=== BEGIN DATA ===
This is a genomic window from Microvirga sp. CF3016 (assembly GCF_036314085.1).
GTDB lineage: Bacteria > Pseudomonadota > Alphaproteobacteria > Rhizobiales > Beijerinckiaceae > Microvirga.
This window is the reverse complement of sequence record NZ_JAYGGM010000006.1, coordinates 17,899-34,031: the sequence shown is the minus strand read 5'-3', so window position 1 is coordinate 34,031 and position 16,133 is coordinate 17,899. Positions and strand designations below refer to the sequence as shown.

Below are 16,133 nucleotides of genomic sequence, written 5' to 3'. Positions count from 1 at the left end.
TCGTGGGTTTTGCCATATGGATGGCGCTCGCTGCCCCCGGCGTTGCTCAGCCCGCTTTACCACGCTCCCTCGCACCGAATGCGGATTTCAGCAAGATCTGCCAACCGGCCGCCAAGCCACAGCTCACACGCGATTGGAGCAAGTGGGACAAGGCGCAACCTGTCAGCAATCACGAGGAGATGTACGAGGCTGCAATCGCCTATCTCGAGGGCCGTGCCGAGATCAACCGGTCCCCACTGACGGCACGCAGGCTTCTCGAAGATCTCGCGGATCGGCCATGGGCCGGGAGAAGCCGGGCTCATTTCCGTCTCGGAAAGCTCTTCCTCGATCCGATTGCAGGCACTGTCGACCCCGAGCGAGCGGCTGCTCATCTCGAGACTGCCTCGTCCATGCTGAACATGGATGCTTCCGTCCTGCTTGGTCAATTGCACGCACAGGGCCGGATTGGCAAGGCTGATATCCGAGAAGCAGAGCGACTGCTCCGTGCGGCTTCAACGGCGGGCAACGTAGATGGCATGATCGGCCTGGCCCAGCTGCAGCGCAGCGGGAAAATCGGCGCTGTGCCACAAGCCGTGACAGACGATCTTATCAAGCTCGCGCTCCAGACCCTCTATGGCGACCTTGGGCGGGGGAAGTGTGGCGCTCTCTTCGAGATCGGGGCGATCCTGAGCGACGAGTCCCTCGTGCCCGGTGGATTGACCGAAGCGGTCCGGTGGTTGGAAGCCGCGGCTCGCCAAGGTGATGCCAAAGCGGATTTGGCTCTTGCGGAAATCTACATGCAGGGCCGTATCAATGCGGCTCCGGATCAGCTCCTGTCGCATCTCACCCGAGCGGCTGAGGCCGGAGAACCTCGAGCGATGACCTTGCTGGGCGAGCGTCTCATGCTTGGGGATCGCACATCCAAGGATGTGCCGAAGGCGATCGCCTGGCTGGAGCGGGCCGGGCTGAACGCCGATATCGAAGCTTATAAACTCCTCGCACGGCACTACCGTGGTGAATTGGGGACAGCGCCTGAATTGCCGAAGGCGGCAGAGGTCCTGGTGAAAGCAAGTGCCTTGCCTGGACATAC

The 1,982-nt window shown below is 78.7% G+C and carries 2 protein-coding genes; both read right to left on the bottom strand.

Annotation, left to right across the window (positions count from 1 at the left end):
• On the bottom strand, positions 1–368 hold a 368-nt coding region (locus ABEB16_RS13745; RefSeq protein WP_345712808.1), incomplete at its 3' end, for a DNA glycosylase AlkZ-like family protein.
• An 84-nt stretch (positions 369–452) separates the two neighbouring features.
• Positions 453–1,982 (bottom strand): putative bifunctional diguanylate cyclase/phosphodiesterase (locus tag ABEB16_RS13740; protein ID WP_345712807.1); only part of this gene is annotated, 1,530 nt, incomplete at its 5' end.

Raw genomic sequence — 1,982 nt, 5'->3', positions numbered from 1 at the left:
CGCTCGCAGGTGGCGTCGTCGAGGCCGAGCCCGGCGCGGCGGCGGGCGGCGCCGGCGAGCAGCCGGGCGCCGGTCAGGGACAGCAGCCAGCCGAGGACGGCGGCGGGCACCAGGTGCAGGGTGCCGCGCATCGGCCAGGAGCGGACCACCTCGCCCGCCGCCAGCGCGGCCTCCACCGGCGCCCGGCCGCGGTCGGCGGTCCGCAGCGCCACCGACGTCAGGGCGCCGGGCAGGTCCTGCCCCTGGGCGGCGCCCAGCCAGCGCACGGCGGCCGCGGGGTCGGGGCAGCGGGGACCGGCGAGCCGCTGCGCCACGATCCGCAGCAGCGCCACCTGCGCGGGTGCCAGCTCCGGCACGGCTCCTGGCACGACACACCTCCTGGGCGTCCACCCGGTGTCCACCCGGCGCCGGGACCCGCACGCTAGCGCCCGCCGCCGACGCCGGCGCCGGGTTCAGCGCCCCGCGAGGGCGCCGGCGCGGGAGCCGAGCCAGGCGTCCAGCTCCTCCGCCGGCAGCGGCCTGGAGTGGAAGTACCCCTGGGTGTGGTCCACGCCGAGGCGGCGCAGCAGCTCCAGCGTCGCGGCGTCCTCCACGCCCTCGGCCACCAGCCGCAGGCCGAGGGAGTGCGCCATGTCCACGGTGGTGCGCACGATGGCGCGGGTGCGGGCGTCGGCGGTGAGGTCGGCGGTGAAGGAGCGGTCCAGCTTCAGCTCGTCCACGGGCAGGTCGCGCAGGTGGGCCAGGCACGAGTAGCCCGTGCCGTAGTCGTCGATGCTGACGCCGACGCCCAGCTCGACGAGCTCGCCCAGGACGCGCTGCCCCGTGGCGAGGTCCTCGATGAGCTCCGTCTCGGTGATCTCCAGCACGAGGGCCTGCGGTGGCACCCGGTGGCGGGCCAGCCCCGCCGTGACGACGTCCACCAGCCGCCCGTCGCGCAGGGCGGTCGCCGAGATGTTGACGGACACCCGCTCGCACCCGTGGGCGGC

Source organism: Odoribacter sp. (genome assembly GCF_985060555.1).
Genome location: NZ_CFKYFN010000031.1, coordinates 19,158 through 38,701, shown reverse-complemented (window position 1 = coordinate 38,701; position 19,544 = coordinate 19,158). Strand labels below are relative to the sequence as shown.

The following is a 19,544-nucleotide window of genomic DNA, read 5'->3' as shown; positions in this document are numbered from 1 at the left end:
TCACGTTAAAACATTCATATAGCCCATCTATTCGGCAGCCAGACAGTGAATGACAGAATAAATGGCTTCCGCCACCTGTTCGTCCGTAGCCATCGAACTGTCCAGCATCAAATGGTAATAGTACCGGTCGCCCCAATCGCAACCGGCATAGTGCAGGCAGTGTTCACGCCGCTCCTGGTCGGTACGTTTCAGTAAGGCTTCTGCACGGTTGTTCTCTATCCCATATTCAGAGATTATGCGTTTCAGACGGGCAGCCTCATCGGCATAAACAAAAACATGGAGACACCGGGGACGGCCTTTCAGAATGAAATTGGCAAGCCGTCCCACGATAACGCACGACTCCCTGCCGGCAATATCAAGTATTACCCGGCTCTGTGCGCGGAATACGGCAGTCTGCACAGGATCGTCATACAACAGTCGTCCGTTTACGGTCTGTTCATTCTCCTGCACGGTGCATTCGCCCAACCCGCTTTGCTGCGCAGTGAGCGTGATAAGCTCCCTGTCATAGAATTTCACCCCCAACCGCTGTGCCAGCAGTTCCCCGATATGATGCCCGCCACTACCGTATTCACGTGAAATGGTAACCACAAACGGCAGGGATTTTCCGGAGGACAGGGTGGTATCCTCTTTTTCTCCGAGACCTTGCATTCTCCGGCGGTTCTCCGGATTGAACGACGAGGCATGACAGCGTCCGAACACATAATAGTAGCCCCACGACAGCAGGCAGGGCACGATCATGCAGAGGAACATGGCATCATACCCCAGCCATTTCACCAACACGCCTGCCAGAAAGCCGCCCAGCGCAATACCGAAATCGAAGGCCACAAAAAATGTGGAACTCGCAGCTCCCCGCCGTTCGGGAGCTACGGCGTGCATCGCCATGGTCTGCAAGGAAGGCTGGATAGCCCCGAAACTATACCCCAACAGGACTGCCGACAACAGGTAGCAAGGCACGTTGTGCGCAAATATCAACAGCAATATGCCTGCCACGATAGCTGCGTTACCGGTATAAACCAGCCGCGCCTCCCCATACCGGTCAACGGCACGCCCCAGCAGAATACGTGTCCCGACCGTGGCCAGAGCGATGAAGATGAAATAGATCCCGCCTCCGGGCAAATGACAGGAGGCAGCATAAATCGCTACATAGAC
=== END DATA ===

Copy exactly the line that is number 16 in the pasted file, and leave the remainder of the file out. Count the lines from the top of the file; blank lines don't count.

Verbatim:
TCACGTTAAAACATTCATATAGCCCATCTATTCGGCAGCCAGACAGTGAATGACAGAATAAATGGCTTCCGCCACCTGTTCGTCCGTAGCCATCGAACTGTCCAGCATCAAATGGTAATAGTACCGGTCGCCCCAATCGCAACCGGCATAGTGCAGGCAGTGTTCACGCCGCTCCTGGTCGGTACGTTTCAGTAAGGCTTCTGCACGGTTGTTCTCTATCCCATATTCAGAGATTATGCGTTTCAGACGGGCAGCCTCATCGGCATAAACAAAAACATGGAGACACCGGGGACGGCCTTTCAGAATGAAATTGGCAAGCCGTCCCACGATAACGCACGACTCCCTGCCGGCAATATCAAGTATTACCCGGCTCTGTGCGCGGAATACGGCAGTCTGCACAGGATCGTCATACAACAGTCGTCCGTTTACGGTCTGTTCATTCTCCTGCACGGTGCATTCGCCCAACCCGCTTTGCTGCGCAGTGAGCGTGATAAGCTCCCTGTCATAGAATTTCACCCCCAACCGCTGTGCCAGCAGTTCCCCGATATGATGCCCGCCACTACCGTATTCACGTGAAATGGTAACCACAAACGGCAGGGATTTTCCGGAGGACAGGGTGGTATCCTCTTTTTCTCCGAGACCTTGCATTCTCCGGCGGTTCTCCGGATTGAACGACGAGGCATGACAGCGTCCGAACACATAATAGTAGCCCCACGACAGCAGGCAGGGCACGATCATGCAGAGGAACATGGCATCATACCCCAGCCATTTCACCAACACGCCTGCCAGAAAGCCGCCCAGCGCAATACCGAAATCGAAGGCCACAAAAAATGTGGAACTCGCAGCTCCCCGCCGTTCGGGAGCTACGGCGTGCATCGCCATGGTCTGCAAGGAAGGCTGGATAGCCCCGAAACTATACCCCAACAGGACTGCCGACAACAGGTAGCAAGGCACGTTGTGCGCAAATATCAACAGCAATATGCCTGCCACGATAGCTGCGTTACCGGTATAAACCAGCCGCGCCTCCCCATACCGGTCAACGGCACGCCCCAGCAGAATACGTGTCCCGACCGTGGCCAGAGCGATGAAGATGAAATAGATCCCGCCTCCGGGCAAATGACAGGAGGCAGCATAAATCGCTACATAGAC